“In Finnish residential buildings, around 3,000 fires occur each year for which the emergency services are called out (source: Finnish Rescue Services’ Pocket Statistics). Minor fires, sufficiently early-stage to be extinguished by the occupant, probably happen much more often. About half of these fires are caused either by electrical appliances or cooking.

An electrical fire typically smoulders before breaking out into an uncontrolled blaze. During the smouldering phase, enough smoke is generated to trigger a smoke detector. At this point, switching off the power to the appliance, or removing the burnt food or object from the stove, is usually enough to extinguish the fire. An expert at the Finnish Safety and Chemicals Agency has stated that up to half of electrical fires could be avoided through these simple measures.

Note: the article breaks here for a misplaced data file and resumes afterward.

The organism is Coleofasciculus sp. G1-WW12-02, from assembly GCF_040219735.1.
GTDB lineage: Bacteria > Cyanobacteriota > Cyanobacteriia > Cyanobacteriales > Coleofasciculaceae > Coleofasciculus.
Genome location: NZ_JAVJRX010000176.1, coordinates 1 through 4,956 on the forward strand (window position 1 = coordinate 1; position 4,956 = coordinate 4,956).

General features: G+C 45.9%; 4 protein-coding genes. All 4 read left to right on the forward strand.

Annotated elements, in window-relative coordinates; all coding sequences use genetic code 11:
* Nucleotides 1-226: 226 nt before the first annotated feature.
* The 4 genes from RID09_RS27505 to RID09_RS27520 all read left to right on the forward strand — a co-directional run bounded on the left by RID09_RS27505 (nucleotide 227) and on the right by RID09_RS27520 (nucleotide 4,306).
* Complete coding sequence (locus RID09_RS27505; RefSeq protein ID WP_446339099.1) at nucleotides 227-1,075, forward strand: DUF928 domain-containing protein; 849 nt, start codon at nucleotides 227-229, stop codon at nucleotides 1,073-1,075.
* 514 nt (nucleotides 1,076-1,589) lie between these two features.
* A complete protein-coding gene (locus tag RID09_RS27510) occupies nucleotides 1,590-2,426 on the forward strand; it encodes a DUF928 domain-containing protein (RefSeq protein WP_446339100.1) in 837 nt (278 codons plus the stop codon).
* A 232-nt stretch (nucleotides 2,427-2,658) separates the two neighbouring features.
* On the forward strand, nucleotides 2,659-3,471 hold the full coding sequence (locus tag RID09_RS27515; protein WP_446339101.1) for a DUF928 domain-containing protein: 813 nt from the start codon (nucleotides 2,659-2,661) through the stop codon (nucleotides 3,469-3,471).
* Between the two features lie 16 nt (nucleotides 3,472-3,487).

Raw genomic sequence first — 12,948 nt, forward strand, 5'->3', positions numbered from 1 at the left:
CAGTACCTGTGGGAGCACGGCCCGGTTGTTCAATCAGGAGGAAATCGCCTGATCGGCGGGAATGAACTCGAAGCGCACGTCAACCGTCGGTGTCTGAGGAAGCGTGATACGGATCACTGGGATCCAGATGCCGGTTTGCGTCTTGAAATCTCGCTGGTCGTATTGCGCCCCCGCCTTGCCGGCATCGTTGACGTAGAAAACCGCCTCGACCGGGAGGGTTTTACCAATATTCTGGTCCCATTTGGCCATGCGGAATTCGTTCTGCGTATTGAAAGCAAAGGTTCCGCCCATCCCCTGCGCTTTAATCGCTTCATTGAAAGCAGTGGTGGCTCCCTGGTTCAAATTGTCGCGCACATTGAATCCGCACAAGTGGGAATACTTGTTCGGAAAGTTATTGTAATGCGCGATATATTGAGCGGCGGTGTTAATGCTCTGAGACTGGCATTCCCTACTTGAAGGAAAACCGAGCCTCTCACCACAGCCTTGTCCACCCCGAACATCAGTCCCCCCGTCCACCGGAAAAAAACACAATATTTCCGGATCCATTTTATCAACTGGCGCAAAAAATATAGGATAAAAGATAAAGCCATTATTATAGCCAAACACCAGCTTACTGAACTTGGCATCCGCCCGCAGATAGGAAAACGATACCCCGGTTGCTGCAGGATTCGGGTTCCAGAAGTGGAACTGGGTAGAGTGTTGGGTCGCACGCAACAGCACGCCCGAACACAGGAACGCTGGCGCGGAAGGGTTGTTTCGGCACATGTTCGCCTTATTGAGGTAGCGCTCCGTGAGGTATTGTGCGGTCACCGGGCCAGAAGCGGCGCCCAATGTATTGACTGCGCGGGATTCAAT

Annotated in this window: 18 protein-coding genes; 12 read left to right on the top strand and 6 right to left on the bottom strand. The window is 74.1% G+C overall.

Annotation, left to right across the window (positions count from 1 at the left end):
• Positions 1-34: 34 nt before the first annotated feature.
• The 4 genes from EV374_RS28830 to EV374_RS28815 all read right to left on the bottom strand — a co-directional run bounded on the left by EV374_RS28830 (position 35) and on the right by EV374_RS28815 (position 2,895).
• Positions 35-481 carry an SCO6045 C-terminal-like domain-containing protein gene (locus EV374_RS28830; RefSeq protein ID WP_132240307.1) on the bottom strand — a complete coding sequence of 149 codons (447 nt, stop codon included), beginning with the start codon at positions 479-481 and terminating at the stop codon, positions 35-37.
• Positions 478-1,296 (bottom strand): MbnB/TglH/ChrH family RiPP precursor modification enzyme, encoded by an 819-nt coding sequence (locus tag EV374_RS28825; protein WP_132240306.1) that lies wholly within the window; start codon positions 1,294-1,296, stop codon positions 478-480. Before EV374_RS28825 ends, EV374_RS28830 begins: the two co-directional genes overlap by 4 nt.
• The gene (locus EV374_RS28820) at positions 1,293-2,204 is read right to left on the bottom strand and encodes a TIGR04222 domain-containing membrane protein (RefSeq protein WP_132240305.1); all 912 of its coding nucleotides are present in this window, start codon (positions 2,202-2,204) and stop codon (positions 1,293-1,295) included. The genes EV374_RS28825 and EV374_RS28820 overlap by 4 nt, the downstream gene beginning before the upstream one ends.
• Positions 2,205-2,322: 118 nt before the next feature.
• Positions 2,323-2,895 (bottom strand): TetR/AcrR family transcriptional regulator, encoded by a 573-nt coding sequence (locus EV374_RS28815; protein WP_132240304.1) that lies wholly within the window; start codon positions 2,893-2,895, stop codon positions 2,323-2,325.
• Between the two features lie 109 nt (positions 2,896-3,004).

A study by VTT, ”Tulipalojen ympäristövaikutukset” (The environmental effects of fires), reveals that around 4.8 million kilogrammes of building material burn each year in residential fires in Finland. This results in around 7.8 million kilogrammes of CO2 emissions. In addition, a significant quantity of other fine particles harmful to humans are released into the atmosphere by fires. These figures take no account of the climate impact of rebuilding. This may be a small share of total CO2 emissions generated in Finland, but it represents the same level of annual CO2 emissions as more than 2,500 cars.

If P&C Insurance Company Ltd. states that technical shut-off solutions in appliances have led to good results in preventing electrical fires. If has been marketing shut-off systems, such as stove guards and smart fire alarms, in the belief that their widespread use will have an impact on preventing electrical fires.”

Henrik Rantanen
Product Manager, P&P Property
If P&C Insurance Ltd.